Scouts and guides with the Army of the Potomac, ca. 1865

Being primarily farmers and lumbermen before they enlisted, most of the men had no military background, but many were used to hard work and surviving in an often unforgiving environment, were familiar with firearms and had the benefit of having volunteered for service.

Colonel Adelbert Ames of Rockland, commander of the regiment, knew the soldiers were an independent lot and would not always obey orders with questioning or commenting on them.

Bowdoin College, Brunswick, 1862

Also lacking military experience, a number of officers were well educated, including 10 who had graduated from Bowdoin College.

Many were named officers because of their success at recruiting volunteers for the Maine regiments.

Commanding officer Col. Ames was trained as a military officer. He was a graduate of West Point and recipient of the Medal of Honor for his actions during the First Battle of Bull Run.

Joshua L. Chamberlain, ca. 1862

Joshua L. Chamberlain was the regiment's lieutenant colonel.

A professor at Bowdoin College before his enlistment, Chamberlain lacked military training, but made up for that deficit with his intelligence.

Chamberlain was a graduate of Bowdoin College and the Bangor Theological Seminary.

When Chamberlain went to the Governor of Maine to acquire a commission in the Army, the Governor offered him the rank of Colonel.

Chamberlain declined, saying that he would like to learn the position first and took the rank of lieutenant colonel instead.

Battlefield of the United States Civil War, 1861-1865

Soon, the 20th traveled by rail and steamer to Washington, D.C., to join the Army of the Potomac as part of Butterfield's "Light Brigade" of the Fifth Corps.

From there, they marched to Antietam (Sharpsburg), Maryland, and were held in reserve with the rest of the 5th Corps during the battle of September 16-17, 1862.

The Battle of Antietam, known as the bloodiest battle of the Civil War, was the 20th's first taste of the war.

The Union Army won a strategic victory as Robert E. Lee's Army of Northern Virginia withdrew after suffering considerable losses.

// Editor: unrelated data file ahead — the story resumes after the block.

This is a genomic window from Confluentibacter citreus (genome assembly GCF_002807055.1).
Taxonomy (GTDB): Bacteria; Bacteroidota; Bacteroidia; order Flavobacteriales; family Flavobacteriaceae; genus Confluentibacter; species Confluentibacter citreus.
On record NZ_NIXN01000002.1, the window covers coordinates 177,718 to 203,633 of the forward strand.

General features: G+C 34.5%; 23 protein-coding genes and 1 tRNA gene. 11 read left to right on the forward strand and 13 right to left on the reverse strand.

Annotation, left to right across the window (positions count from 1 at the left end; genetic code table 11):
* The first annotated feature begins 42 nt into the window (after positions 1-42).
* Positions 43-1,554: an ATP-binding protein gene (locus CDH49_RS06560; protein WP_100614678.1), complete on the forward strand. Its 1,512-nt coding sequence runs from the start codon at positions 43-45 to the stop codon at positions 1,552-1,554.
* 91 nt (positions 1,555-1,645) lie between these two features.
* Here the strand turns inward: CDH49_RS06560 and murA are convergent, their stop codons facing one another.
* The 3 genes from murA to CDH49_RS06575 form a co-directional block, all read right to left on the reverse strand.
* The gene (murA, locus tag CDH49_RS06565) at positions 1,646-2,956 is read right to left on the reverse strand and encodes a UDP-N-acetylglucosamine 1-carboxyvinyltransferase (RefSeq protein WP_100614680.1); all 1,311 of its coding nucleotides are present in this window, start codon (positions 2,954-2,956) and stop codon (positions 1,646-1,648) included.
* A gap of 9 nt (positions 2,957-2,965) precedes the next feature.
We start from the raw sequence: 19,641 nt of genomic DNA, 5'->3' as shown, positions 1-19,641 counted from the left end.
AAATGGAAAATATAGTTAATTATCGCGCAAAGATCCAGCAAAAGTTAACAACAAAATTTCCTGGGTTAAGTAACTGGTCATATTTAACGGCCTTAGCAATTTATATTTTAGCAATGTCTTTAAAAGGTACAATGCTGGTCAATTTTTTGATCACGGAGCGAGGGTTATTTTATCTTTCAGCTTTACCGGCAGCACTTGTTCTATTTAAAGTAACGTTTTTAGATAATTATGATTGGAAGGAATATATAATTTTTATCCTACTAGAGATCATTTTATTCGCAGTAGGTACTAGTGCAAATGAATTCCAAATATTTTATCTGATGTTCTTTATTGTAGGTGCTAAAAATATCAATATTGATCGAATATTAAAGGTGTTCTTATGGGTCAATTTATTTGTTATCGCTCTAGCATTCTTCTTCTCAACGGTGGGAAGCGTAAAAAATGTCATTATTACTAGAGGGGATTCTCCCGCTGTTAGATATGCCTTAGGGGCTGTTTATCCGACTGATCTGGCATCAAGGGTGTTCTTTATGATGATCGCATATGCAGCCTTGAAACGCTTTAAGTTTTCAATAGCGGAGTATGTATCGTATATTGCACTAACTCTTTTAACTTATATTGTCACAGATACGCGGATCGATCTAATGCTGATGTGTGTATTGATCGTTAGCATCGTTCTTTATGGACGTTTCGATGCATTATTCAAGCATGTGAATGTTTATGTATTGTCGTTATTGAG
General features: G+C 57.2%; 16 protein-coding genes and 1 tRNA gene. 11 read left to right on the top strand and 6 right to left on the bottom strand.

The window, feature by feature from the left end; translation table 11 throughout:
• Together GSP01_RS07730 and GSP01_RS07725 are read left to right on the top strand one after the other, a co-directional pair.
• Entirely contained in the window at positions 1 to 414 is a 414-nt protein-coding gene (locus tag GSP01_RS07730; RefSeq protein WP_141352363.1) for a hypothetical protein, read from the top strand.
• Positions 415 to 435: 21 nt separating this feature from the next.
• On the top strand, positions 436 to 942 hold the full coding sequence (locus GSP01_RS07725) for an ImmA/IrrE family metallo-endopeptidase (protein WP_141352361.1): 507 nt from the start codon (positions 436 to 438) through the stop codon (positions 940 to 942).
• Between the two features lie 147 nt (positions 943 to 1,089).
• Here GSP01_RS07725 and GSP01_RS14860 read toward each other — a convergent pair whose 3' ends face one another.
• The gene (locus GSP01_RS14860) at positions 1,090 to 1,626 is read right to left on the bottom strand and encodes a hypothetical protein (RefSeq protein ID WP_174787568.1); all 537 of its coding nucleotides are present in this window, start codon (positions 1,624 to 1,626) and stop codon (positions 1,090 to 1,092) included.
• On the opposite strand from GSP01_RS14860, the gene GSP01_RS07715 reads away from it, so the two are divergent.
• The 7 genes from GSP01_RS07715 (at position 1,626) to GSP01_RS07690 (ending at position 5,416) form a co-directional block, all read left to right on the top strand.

The Battle of Antietam also gave President Lincoln the victory he needed to implement a preliminary Emancipation Proclamation in September 1862 that freed slaves in rebel states. He issued the more detailed Proclamation in January 1863.

Thomas Chamberlain, Brewer, ca. 1864

Colonel Ames, who attempted to turn the untrained volunteers into an effective regiment, was respected by the troops -- but not liked.

Thomas Chamberlain, a young non-commissioned officer summed Ames up best when he wrote, "I tell you, he is about as savage a man you ever saw . . . I swear the men will shoot him the first battle we are in."

Chamberlain was the brother of Lt. Col. Joshua Chamberlain, later the commander of the regiment.

General Joshua L. Chamberlain, ca. 1910

In May 1863, Col. Ames was promoted to a Brigadier General in General Oliver Otis Howard's corps.

Joshua Chamberlain was promoted to Colonel and commander of the regiment.

The men took to Chamberlain, admiring him for his willingness to get into the midst of things alongside of them.

Map of Gettysburg battlefield, 1863

Throughout the winter and spring of 1863 the Union and Confederate Armies were making their way north with only a few minor engagements.

It was not until Gettysburg that the armies met in a full-scale fight.

The Battle of Gettysburg began July 1, 1863, and at the end of the first day the Union Army had dug in on Cemetery Ridge and had command of the battlefield while the Confederate Army had taken position on Seminary Ridge.

Dead artillery horses after fight at Trostle's house in Gettysburg

On July 2, 1862, Confederate Gen. James Longstreet recommended that the rebel army move around the end of the Union line, get behind Gen. George Mead's army and attack from that position, but Gen. Robert E. Lee ordered a direct attack.

Because Sickle's Third Corps failed to take its assigned position at the left end of the Union line, after the Confederate attack began, four regiments of Vicent's Brigade, including the 20th Maine moved into position at Little Round Top.

Chamberlain managed to move his troops into a position that surprised the Confederates and then, when the 20th Maine was close to losing its hold on the hill, Chamberlain ordered an unlikely attack with bayonets -- as the regiment was out of ammunition -- on the resting Confederate soldiers.

The 20th Maine suffered heavy casualties, but held Little Round Top and allowed a Union victory at Gettysburg.

McLean House at Appomattox

The regiment later participated in every major battle with the Army of the Potomac, but Gettysburg had been its moment in the sun.

It would never again have as many men in its ranks as it did at Little Round Top.

Col. Chamberlain was soon put in command of a brigade and in 1865 was promoted to Brigadier General and later put in command by Ulysses S. Grant of all Union troops during the surrender of the Confederates.

Chamberlain and 20th Maine, Gettysburg reunion, 1889

The 20th Maine regiment was mustered out of service on June 16, 1865. Out of a total enlistment of 1,621 men, nine officers and 138 enlisted men were killed or mortally wounded and one officer and 145 enlisted men died of disease, for a total of 293 lost.

The war had a profound affect on many soldiers and transition back into civilian life was not always easy. Abner R. Small summed up the war well when he wrote in a letter to a friend, "War and heroes sound well in history but the reality is known to but the few that survive the strife."